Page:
President Obama’s speech in Newtown on December 17 included this pivotal question: “Are we prepared to say that such violence visited on our children year after year after year is somehow the price of our freedom?” The president is bristling here at the way our political discourse reflexively leaps to claims about individual rights and freedoms.
My church's adult Sunday school class ended up doing a six-week study of one of John Ortberg’s inspirational and easy-to-read books. A member of the class loved the book and wanted to share and teach it—and who can argue with six weeks off as a teacher?
Before that, we’d been through many of N.T. Wright’s “For Everyone” study guides, and we'd organized a successful unit on Islam and Christianity, taught well by an instructor from our county college. We’ve read Adam Hamilton; we've added online conversation to our Lenten study. Now what?
People often assume—wrongly—that the Bible presents a single view of God and the world. In Understanding Wisdom Literature, David Penchansky shows how the Hebrew Bible’s wisdom books, Proverbs, Job and Ecclesiastes, speak differently from covenant-centered writings such as Genesis, Deuteronomy and Isaiah.
A Liturgy of Grief
A Pastoral Commentary on Lamentations
By Leslie C. Allen
Women’s Lives in Biblical Times
By Jennie R. Ebeling
You Are My People
An Introduction to Prophetic Literature
By Louis Stulman and Hyun Chul Paul Kim
The Bible, Disability, and the Church
A New Vision of the People of God
By Amos Yong
(Interpreting Biblical Texts)
By William P. Brown
The Rise and Fall of the Bible
The Unexpected History of an Accidental Book
By Timothy Beal
(Belief: A Theological Commentary on the Bible)
By Miguel A. De La Torre
Key Questions About Biblical Interpretation
Old Testament Answers
By John Goldingay
An Introduction to Second Temple Judaism
History and Religion of the Jews in the Time of Nehemiah, the Maccabees, Hillel, and Jesus
The interface of Jewish and Christian theology has always been vexing. Partly this is because of the intrinsically incommensurate realities of the two faiths. And partly it has been because of Christian interpreters' uncritical practice of supersessionism, which has been combined with political power that is used in controlling and abusive ways.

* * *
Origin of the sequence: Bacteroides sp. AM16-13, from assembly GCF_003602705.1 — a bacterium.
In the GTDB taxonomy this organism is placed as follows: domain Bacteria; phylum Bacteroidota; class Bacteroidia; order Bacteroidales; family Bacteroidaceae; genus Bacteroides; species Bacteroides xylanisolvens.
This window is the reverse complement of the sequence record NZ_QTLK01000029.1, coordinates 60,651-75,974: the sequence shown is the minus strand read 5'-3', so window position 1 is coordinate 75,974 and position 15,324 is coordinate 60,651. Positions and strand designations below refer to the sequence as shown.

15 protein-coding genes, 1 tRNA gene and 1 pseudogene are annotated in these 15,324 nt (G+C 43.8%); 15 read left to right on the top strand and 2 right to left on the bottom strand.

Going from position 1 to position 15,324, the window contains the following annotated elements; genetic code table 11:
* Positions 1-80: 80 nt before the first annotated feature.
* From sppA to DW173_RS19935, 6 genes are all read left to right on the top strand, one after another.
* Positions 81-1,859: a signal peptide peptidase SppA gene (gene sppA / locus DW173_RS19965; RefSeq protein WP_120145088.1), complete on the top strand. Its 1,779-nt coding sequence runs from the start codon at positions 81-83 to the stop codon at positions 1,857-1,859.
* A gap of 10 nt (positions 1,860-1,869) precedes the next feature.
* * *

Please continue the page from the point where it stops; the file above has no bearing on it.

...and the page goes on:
Since starting seminary I've had the opportunity to read
through the Old Testament with a thoroughness I haven't used since my
evangelical youth group days. While building biblical literacy is something
evangelicals do very well, reading the Old Testament now reminds me how my context
shaped how I read the Bible. And it all had to do with sex.
The other night, while doing my bathtub reading of scholarly journals, I came across two references to one subject. Taken together they almost roused me from the torpor induced by the whirlpool. Not quite. But later, when I recollected that emotionless time in tranquillity, I woke up to the import of my reading.
Reading the Hebrew Bible After the Shoah: Engaging Holocaust Theology
In the film The Reader, Kate Winslet, playing an SS guard accused of great brutality, says to her meaning-seeking erstwhile partner, “Nothing comes out of the camps.” He wants to have a relationship that can restore their former joy, but in her emptiness she resists.
Understanding Old Testament Ethics: Approaches and Explorations
Injustice Made Legal: Deuteronomic Law and the Plight of Widows, Strangers, and Orphans in Ancient Israel
Harold V. Bennett
Who Were the Early Israelites and Where Did They Come From?
Reading the Women of the Bible: A New Interpretation of Their Stories
Old Testament Theology I: Israel's Gospel
The Canon Debate
edtied by Lee Martin McDonald and James A. Sanders
God’s Secretaries: The Making of the King James Bible
Eighth Century Prophets: A Social Analysis
D. N. Premnath
A Biblical Text and Its Afterlives: The Survival of Jonah in Western Culture
Poor Banished Children of Eve: Women as Evil in the Hebrew Bible
The Fiery Throne: The Prophets and Old Testament Theology